[00:06:26] So on that year I decided to quit or give me a break for like three months maybe. And I did all of these like I traveled with my friends. I went to sleepovers and parties and all that. But at the end of the day, I decided that it was always the same thing like you went out with the same people you saw at school you're seeing the party and then. I was Yeah. They're cool and parties as well but I don't know. I just thought it was kind of the same thing. And I realized I wanted to do something more with my life and rather just like I don’t know just going out and partying and whatever. So yeah I decided to come back in and be more committed and I guess it all started from there from that point on. I've been part of the national team. And then yeah I guess well I went to four junior pennants which you can only go to two because is 17 and 18. But I went from 14 15 Sorry.

 

Laura:

[00:07:30] Breaking all the rules.

 

Ingrid:

[00:07:30] Yeah I know and then I went to junior worlds as well and I was two-time medalist. And I was 18 at the time so I was like Yeah this is really serious here. Like this is no joke no. And after that year so 2011 that was my last year as a junior and next year were the Olympics and it was gonna be my first year as an athlete. And I was more inclined undoing track cycling. Then there was this girl that she was she had been fighting the whole four years before the Olympics to like qualify on the track. So I was like I'm not gonna get into your way. She's been doing it and I couldn't have done it before because I was a junior and I really wanted to go on the track but I was like she's being like fighting for it so I'm going to step aside. And that's when I decided to go on the road and quit the track you know. And yeah. I just started with the road and I started competing for more road and find some races in the US. Because I normally raised only in Mexico and then internationally I raised phenoms and worlds but nothing else so.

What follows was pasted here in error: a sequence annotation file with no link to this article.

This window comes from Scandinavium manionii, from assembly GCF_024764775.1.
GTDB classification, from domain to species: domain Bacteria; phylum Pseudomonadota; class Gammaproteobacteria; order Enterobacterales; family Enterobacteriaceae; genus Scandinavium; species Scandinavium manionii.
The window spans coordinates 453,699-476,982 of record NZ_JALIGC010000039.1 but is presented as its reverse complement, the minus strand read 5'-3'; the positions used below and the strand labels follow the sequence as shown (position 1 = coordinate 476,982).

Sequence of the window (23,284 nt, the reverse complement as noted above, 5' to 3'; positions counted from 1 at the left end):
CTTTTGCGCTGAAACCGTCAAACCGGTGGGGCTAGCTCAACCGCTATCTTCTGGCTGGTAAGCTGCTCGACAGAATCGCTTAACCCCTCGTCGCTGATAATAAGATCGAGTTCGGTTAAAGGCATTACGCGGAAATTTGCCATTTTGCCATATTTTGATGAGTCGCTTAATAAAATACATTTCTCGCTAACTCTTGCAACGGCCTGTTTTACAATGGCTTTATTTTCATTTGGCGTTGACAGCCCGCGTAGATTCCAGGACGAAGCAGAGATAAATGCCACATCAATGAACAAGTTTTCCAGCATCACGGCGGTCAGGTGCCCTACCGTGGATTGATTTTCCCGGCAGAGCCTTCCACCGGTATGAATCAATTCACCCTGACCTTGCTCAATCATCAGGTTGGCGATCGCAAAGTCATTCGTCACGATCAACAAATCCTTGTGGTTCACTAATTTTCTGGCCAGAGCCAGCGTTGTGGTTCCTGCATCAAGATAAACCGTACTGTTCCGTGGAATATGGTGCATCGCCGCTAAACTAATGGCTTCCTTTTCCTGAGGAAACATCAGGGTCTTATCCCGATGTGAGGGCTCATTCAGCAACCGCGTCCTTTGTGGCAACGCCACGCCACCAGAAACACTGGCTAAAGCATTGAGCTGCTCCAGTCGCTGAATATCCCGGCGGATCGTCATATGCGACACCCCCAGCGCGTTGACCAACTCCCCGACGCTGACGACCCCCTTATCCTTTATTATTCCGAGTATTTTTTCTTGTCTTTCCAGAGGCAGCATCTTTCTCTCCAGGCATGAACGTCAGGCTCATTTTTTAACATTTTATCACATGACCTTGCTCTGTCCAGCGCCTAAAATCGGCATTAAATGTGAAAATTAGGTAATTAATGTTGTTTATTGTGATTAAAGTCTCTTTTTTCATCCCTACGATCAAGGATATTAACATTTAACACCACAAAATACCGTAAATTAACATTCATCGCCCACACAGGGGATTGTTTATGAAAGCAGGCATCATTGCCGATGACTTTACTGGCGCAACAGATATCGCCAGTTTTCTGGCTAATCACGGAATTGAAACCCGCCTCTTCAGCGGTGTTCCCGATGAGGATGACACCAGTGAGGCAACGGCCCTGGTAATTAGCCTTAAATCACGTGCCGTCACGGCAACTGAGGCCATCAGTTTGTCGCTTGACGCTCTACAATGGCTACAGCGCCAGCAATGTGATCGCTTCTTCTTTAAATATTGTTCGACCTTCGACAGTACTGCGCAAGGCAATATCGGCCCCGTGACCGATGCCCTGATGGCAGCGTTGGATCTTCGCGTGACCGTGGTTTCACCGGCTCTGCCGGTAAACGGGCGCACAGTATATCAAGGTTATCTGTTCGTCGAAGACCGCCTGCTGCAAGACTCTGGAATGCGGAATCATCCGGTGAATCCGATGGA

[00:08:40] I try to find some races in the US so I could step up my game you know and race against people who I knew that was gonna be on the Olympics and stuff and I might try and see how it goes. And then I don't know. I think things just came. It was unexpected. The National Federation they gave us several qualifying events and I won all of them again. Like the elites that have been there and fighting for many years so I was like. And then we're waiting for the Federation to announce like who is the one that was gonna represent Mexico in the Olympics because we only had one spot. So on road cycling you can have four but as a nation we had very few points that we only had one spot. So the Federation had to pick one person and I won all the qualification events that they have. And then I got the call like hey you're gonna go to the Olympics. I was 18 at the time and I was like OK what's going on. Like I didn't expected and I think I mean that event obviously it changed my life and it changed the way I saw cycling.

 

[00:09:54] So I was still studying. I had just gotten into university because I knew I wanted a career besides cycling even though I knew that I could probably become a professional. I knew I had to have something like a background. You never know. Probably at the end of the day maybe I wake up tomorrow and I can't ride my bike anymore. What am I gonna do you know. So we've got to be prepared. And I always had this plan in my head that cycling is gonna be part of my life until a certain point. Because I'm I really wanna work and I wanna have a job or probably I don't know create something and work outside of cycling. And then obviously have a family and then having a family thing being a professional for me. I just think is really risky is a really risky sport and then I mean going out training for four or five hours having your husband and kids on home and knowing that you might not come back. That just it's kind of scary for me. I'm not saying I'm not gonna do it. Like I'm gonna keep on cycling because I love it but maybe not as a professional.

 

Laura:

[00:11:04] Well so I have a question for you because you're so wise in being so young and thinking OK well I can't cycle forever I need a backup plan just in case. I mean that's wisdom beyond most 18year olds I think. Well, your parents very influential in those thoughts? Or was this all you? Or was this from watching others?

 

Ingrid: